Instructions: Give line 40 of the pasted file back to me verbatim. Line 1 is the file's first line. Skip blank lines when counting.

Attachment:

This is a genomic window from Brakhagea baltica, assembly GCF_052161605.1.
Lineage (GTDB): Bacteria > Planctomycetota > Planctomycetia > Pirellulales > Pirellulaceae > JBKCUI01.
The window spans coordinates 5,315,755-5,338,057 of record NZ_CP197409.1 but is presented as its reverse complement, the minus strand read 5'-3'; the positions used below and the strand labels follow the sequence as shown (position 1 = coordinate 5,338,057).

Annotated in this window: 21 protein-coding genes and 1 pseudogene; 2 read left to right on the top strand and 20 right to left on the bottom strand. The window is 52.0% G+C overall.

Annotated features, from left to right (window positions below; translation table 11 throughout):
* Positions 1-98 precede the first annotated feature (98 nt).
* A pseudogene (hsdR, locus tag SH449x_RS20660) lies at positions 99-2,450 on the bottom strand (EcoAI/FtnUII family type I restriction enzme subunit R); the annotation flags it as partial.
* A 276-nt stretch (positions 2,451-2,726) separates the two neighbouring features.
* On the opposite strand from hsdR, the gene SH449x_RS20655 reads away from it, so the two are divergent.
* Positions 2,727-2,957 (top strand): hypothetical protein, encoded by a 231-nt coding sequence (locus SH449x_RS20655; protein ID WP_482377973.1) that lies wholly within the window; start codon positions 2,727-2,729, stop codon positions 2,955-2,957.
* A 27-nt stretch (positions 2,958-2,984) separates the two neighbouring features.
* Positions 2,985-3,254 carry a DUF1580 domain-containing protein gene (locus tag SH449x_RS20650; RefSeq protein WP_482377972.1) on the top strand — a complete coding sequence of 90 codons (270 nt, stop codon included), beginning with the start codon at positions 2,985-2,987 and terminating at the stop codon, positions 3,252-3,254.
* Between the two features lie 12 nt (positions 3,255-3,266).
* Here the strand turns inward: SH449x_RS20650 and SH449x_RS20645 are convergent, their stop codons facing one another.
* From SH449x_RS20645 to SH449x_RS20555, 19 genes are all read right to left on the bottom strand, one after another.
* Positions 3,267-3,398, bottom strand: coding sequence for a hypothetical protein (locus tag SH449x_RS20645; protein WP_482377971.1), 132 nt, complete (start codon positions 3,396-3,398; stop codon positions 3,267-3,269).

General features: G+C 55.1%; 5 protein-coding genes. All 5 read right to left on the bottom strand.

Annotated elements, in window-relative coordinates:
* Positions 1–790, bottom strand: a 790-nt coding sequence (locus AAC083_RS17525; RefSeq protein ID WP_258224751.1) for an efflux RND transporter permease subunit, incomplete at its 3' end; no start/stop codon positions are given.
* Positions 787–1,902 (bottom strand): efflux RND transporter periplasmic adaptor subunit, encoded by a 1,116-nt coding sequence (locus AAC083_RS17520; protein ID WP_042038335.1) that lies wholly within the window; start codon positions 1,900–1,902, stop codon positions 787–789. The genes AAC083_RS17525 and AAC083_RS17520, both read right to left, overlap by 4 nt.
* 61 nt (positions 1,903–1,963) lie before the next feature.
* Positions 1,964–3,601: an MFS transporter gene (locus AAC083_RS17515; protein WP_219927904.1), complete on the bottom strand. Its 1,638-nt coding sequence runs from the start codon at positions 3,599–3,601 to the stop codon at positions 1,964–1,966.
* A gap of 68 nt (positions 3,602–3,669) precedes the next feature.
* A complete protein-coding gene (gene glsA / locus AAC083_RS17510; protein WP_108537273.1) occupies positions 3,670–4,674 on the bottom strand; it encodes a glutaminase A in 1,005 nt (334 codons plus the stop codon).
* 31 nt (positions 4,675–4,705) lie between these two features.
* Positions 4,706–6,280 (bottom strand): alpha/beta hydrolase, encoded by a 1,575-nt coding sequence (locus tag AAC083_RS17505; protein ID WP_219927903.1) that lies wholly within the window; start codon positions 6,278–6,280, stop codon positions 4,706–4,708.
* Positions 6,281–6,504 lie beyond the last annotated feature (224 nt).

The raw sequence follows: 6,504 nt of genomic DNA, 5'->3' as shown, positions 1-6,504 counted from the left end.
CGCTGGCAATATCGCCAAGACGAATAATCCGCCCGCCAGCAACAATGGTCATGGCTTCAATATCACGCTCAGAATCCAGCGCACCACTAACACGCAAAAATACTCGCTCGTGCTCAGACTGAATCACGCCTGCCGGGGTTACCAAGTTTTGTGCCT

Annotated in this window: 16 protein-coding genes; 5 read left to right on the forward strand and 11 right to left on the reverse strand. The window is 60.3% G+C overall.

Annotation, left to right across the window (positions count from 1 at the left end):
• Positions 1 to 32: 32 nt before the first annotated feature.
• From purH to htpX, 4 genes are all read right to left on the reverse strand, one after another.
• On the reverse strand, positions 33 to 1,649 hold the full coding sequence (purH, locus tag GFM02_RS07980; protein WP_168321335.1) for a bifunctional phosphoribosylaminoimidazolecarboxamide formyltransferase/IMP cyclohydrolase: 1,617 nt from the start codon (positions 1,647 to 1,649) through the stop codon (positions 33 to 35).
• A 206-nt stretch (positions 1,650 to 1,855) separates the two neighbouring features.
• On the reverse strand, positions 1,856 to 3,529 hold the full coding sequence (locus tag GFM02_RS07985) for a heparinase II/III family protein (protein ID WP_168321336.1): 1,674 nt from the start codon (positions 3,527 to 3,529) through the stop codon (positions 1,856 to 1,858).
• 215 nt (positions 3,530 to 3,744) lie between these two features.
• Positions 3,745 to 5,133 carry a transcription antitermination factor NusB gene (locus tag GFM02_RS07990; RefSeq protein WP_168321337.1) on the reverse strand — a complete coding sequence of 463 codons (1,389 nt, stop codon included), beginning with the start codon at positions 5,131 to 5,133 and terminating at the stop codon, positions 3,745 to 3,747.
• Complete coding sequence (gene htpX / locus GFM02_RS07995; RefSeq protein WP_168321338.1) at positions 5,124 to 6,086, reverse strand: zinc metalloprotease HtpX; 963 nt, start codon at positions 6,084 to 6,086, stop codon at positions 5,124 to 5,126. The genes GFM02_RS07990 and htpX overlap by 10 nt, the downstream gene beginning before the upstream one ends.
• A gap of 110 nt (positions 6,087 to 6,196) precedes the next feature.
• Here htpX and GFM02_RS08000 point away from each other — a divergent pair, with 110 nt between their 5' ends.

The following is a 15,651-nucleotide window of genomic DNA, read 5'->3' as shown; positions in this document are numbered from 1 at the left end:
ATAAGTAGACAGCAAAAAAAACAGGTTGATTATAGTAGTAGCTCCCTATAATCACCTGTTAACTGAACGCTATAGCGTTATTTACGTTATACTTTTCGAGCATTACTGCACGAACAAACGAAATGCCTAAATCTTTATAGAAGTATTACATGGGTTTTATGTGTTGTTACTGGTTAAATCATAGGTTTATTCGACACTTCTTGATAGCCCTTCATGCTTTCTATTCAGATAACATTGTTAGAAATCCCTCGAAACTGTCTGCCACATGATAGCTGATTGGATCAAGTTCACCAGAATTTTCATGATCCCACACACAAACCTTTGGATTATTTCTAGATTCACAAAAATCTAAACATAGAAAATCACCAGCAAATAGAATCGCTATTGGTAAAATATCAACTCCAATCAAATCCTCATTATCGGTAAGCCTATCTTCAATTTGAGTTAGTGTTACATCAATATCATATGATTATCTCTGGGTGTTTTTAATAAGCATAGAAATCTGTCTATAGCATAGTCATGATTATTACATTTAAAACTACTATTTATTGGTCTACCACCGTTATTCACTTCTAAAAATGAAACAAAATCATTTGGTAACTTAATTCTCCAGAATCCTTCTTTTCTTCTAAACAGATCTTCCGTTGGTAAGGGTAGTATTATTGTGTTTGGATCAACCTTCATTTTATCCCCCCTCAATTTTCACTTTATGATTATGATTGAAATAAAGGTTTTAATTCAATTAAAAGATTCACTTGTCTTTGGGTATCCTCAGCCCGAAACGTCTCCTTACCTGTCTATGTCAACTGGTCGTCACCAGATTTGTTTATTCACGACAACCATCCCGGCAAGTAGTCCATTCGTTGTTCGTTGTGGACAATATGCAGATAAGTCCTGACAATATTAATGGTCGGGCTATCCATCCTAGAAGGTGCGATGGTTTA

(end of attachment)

• A gap of 110 nt (positions 6,087 to 6,196) precedes the next feature.